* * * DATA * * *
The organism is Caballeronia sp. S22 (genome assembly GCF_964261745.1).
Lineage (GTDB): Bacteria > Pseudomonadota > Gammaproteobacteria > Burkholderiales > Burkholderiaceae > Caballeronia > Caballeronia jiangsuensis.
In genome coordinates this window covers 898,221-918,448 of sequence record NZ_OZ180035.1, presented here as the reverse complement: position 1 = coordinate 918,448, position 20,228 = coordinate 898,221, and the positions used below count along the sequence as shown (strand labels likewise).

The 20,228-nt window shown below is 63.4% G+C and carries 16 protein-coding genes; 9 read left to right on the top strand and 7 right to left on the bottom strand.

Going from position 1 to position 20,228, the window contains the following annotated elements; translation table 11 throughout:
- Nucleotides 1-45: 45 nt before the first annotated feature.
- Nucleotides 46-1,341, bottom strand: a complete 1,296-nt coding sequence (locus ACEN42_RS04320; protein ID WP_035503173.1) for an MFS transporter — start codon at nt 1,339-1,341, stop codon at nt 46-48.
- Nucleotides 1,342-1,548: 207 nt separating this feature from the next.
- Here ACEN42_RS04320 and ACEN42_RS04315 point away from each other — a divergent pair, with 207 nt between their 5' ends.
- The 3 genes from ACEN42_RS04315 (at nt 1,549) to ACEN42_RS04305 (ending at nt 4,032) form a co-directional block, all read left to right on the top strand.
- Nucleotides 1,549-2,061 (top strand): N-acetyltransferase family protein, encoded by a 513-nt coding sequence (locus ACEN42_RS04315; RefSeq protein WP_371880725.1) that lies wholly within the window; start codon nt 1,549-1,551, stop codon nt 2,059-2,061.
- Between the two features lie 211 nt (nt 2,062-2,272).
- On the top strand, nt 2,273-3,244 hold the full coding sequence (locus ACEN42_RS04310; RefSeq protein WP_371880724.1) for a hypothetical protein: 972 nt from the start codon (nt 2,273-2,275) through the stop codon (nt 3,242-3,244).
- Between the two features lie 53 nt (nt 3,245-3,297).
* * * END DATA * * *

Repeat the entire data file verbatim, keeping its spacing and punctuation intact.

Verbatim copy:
The organism is Caballeronia sp. S22 (genome assembly GCF_964261745.1).
Lineage (GTDB): Bacteria > Pseudomonadota > Gammaproteobacteria > Burkholderiales > Burkholderiaceae > Caballeronia > Caballeronia jiangsuensis.
In genome coordinates this window covers 898,221-918,448 of sequence record NZ_OZ180035.1, presented here as the reverse complement: position 1 = coordinate 918,448, position 20,228 = coordinate 898,221, and the positions used below count along the sequence as shown (strand labels likewise).

The 20,228-nt window shown below is 63.4% G+C and carries 16 protein-coding genes; 9 read left to right on the top strand and 7 right to left on the bottom strand.

Going from position 1 to position 20,228, the window contains the following annotated elements; translation table 11 throughout:
- Nucleotides 1-45: 45 nt before the first annotated feature.
- Nucleotides 46-1,341, bottom strand: a complete 1,296-nt coding sequence (locus ACEN42_RS04320; protein ID WP_035503173.1) for an MFS transporter — start codon at nt 1,339-1,341, stop codon at nt 46-48.
- Nucleotides 1,342-1,548: 207 nt separating this feature from the next.
- Here ACEN42_RS04320 and ACEN42_RS04315 point away from each other — a divergent pair, with 207 nt between their 5' ends.
- The 3 genes from ACEN42_RS04315 (at nt 1,549) to ACEN42_RS04305 (ending at nt 4,032) form a co-directional block, all read left to right on the top strand.
- Nucleotides 1,549-2,061 (top strand): N-acetyltransferase family protein, encoded by a 513-nt coding sequence (locus ACEN42_RS04315; RefSeq protein WP_371880725.1) that lies wholly within the window; start codon nt 1,549-1,551, stop codon nt 2,059-2,061.
- Between the two features lie 211 nt (nt 2,062-2,272).
- On the top strand, nt 2,273-3,244 hold the full coding sequence (locus ACEN42_RS04310; RefSeq protein WP_371880724.1) for a hypothetical protein: 972 nt from the start codon (nt 2,273-2,275) through the stop codon (nt 3,242-3,244).
- Between the two features lie 53 nt (nt 3,245-3,297).